A Trio of Games
- Listening to:
- Mozart, violin concerto #5 in A major, K219. This concerto has
the moniker "Turkish" because of a very rhythmically exciting
episode in the final movement. It's not really Turkish at all,
but it sounds quite exotic. It's certainly very appealing.
A couple of links today. The first is to a description of a game
sounds like a neat game, one that requires little more than
people in a room (i.e., no fancy equipment). The many possible
variations one can make to the rules also make it appealing.
Of course, it can be very hard to judge these things
from the rules alone. You really need to try playing games
like these to
see how they fare in practice. I'd also like to get an opportunity to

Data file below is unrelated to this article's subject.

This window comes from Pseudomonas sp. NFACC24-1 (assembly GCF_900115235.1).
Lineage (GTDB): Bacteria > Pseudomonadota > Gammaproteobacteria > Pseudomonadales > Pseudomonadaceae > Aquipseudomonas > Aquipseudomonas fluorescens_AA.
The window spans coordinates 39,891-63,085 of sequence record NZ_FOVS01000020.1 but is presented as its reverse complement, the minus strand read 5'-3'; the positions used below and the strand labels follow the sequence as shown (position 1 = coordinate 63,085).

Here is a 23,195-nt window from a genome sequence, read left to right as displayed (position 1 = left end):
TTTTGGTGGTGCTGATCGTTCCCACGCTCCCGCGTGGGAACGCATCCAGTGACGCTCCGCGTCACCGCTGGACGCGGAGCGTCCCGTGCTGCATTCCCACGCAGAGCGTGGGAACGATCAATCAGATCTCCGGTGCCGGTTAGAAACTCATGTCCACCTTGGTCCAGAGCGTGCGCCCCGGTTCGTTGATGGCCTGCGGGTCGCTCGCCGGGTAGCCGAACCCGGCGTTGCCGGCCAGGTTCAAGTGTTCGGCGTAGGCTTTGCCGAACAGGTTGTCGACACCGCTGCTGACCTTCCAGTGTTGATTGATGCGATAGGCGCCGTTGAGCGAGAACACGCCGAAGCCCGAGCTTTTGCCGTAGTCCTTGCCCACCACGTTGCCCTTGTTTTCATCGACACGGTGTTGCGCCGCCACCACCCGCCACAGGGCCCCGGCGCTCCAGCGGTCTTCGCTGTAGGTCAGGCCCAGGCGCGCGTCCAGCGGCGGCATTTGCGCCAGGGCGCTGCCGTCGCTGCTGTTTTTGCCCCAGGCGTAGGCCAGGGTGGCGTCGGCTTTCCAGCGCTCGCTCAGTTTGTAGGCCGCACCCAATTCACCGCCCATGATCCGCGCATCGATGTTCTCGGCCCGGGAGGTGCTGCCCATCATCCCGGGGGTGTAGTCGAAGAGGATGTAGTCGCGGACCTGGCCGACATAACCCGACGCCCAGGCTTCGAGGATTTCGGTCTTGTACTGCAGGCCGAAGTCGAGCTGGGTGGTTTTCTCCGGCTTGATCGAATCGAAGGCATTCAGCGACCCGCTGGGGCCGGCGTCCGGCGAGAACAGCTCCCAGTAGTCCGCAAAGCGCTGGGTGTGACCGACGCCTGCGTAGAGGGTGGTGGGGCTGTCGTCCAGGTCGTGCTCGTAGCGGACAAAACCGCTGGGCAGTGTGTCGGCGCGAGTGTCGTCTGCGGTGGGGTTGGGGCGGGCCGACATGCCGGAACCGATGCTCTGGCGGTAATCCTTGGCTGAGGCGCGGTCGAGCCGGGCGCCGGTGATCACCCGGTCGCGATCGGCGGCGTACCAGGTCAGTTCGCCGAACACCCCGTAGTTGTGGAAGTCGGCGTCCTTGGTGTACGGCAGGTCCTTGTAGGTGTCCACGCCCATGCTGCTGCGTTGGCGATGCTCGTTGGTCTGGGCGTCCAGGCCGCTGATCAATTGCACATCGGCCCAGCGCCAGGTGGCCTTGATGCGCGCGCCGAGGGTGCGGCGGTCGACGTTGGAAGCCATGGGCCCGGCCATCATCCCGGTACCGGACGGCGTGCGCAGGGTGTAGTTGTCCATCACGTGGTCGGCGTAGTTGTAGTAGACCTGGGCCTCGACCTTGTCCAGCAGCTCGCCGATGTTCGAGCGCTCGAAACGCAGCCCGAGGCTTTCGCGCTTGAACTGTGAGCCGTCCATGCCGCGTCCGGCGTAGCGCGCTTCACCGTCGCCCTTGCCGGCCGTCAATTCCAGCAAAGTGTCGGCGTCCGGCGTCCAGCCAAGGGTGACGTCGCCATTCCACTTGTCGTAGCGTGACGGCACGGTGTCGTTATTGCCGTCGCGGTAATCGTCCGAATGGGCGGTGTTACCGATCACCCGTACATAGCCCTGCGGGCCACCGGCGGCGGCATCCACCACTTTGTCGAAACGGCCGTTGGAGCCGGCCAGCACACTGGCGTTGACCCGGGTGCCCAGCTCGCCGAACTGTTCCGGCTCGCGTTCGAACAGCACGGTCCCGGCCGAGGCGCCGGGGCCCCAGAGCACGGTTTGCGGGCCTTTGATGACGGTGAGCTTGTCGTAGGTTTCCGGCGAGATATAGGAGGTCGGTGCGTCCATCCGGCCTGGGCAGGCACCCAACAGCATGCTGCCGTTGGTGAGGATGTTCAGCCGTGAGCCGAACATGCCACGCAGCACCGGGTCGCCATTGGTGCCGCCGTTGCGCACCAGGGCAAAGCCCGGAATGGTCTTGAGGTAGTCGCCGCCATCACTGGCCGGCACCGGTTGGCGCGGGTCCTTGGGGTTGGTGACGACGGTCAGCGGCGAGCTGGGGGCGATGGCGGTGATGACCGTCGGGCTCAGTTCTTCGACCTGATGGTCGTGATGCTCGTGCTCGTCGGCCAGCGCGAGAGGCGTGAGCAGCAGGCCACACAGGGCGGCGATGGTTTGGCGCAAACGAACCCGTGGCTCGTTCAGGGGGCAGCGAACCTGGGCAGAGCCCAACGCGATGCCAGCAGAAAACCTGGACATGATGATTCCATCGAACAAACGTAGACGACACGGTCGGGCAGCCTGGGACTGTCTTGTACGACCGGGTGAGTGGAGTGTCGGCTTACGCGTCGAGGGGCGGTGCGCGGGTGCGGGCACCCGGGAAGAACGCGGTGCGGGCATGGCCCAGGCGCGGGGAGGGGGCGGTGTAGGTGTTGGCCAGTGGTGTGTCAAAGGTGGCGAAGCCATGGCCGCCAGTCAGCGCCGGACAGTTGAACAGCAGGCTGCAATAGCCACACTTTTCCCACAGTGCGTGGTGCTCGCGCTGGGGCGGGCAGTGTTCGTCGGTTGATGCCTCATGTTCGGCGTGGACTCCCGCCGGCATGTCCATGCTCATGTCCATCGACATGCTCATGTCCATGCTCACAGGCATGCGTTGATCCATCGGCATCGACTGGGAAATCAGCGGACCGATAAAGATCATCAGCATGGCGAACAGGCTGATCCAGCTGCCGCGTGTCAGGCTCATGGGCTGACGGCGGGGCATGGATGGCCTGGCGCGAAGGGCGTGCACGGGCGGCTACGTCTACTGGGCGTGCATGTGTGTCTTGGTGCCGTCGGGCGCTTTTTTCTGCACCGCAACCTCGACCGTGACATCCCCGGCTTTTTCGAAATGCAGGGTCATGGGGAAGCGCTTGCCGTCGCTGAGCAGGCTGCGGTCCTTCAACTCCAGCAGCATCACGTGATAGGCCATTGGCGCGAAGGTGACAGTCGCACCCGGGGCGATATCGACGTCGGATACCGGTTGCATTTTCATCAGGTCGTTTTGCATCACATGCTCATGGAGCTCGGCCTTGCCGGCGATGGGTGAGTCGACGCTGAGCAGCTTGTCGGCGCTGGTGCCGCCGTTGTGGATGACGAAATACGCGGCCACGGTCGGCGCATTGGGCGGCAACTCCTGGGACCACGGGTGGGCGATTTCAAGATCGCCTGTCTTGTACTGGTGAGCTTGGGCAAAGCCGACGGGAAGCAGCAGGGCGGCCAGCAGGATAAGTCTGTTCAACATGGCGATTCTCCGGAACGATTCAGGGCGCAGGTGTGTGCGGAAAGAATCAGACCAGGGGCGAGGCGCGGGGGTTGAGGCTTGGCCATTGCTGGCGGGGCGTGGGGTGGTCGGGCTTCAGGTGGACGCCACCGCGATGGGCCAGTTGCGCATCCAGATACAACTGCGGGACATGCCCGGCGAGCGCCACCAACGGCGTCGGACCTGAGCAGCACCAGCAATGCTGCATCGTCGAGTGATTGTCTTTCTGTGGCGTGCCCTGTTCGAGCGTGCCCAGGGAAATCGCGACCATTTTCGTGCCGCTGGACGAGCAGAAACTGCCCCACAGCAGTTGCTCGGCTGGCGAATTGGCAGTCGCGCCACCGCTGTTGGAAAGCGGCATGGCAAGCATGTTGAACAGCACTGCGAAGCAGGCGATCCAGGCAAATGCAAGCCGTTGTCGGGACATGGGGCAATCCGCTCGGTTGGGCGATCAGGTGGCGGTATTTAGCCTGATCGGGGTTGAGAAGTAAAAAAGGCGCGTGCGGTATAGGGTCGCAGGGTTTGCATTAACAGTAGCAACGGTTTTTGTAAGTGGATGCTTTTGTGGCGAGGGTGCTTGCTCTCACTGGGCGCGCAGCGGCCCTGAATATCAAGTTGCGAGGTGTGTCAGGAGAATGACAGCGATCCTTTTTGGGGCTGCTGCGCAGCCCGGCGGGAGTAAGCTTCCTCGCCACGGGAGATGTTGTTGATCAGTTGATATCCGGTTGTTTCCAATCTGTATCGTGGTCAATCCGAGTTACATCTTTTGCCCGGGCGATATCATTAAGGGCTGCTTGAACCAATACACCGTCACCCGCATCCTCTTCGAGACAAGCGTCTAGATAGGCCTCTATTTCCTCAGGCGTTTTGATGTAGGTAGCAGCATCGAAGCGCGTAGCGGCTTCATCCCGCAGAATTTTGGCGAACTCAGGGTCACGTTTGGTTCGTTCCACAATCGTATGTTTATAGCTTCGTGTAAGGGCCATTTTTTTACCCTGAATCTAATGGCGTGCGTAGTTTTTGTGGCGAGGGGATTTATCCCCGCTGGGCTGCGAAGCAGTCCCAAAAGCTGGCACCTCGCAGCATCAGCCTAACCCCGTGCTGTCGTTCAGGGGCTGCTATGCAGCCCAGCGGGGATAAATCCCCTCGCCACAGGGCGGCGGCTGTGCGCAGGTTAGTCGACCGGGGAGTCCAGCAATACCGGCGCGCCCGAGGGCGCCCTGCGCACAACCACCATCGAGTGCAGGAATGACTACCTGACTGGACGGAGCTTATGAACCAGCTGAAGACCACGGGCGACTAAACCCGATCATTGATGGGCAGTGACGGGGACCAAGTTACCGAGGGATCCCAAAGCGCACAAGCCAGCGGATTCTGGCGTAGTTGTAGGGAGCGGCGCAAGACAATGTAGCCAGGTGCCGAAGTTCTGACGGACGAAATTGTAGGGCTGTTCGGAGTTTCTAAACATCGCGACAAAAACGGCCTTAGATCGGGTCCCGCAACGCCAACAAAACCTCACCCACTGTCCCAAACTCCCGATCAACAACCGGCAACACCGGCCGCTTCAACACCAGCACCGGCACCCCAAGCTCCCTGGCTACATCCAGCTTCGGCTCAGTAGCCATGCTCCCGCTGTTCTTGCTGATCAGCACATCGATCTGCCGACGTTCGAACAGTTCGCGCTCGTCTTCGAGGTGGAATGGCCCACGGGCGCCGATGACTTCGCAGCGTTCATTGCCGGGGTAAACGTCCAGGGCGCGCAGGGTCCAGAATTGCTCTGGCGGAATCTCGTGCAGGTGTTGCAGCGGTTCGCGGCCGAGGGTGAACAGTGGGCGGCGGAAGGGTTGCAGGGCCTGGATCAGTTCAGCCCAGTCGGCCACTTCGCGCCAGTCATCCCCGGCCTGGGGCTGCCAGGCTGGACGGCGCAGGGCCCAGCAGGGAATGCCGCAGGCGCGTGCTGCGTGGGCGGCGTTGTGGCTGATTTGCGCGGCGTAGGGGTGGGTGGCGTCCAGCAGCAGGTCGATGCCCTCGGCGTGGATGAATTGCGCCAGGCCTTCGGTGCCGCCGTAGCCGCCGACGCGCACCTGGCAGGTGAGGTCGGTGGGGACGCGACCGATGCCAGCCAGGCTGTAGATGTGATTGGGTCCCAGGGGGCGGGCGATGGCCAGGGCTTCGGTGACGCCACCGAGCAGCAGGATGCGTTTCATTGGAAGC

try it with a bunch of people I knew reasonably well so that I'd be in
a position to judge whether people were lying or not.
My second link is to another social game, invented by a quartet of
researchers in game theory (including the famous John Nash), called So
long Sucker. This isn't as obviously interesting, but it might
work quite well. Being perfect information (unlike Mafia)
makes it more like that other classic, Diplomacy.
(Oops! That was a third link. Well hey, Diplomacy deserves